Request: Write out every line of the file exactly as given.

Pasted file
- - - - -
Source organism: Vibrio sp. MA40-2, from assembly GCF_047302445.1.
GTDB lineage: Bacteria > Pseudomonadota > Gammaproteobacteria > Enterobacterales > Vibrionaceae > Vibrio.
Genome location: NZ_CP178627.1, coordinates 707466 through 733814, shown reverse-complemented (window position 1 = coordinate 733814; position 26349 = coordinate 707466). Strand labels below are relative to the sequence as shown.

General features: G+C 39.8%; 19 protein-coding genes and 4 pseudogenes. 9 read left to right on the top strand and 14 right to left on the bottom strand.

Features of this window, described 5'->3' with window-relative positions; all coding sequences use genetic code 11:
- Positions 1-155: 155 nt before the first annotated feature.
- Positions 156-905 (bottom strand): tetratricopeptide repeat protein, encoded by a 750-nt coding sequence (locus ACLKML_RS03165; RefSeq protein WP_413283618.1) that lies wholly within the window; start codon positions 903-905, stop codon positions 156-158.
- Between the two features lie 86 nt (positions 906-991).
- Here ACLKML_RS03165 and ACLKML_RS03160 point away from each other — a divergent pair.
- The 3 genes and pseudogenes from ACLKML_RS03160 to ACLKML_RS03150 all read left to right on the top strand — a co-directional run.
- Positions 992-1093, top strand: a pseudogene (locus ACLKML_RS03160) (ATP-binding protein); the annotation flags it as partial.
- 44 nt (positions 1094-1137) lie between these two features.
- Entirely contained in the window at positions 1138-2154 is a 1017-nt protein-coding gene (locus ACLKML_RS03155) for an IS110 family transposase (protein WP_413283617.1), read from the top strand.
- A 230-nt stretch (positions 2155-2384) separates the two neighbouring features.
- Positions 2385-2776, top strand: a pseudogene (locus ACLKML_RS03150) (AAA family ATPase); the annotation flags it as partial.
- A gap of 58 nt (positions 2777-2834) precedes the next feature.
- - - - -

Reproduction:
Source organism: Vibrio sp. MA40-2, from assembly GCF_047302445.1.
GTDB lineage: Bacteria > Pseudomonadota > Gammaproteobacteria > Enterobacterales > Vibrionaceae > Vibrio.
Genome location: NZ_CP178627.1, coordinates 707466 through 733814, shown reverse-complemented (window position 1 = coordinate 733814; position 26349 = coordinate 707466). Strand labels below are relative to the sequence as shown.

General features: G+C 39.8%; 19 protein-coding genes and 4 pseudogenes. 9 read left to right on the top strand and 14 right to left on the bottom strand.

Features of this window, described 5'->3' with window-relative positions; all coding sequences use genetic code 11:
- Positions 1-155: 155 nt before the first annotated feature.
- Positions 156-905 (bottom strand): tetratricopeptide repeat protein, encoded by a 750-nt coding sequence (locus ACLKML_RS03165; RefSeq protein WP_413283618.1) that lies wholly within the window; start codon positions 903-905, stop codon positions 156-158.
- Between the two features lie 86 nt (positions 906-991).
- Here ACLKML_RS03165 and ACLKML_RS03160 point away from each other — a divergent pair.
- The 3 genes and pseudogenes from ACLKML_RS03160 to ACLKML_RS03150 all read left to right on the top strand — a co-directional run.
- Positions 992-1093, top strand: a pseudogene (locus ACLKML_RS03160) (ATP-binding protein); the annotation flags it as partial.
- 44 nt (positions 1094-1137) lie between these two features.
- Entirely contained in the window at positions 1138-2154 is a 1017-nt protein-coding gene (locus ACLKML_RS03155) for an IS110 family transposase (protein WP_413283617.1), read from the top strand.
- A 230-nt stretch (positions 2155-2384) separates the two neighbouring features.
- Positions 2385-2776, top strand: a pseudogene (locus ACLKML_RS03150) (AAA family ATPase); the annotation flags it as partial.
- A gap of 58 nt (positions 2777-2834) precedes the next feature.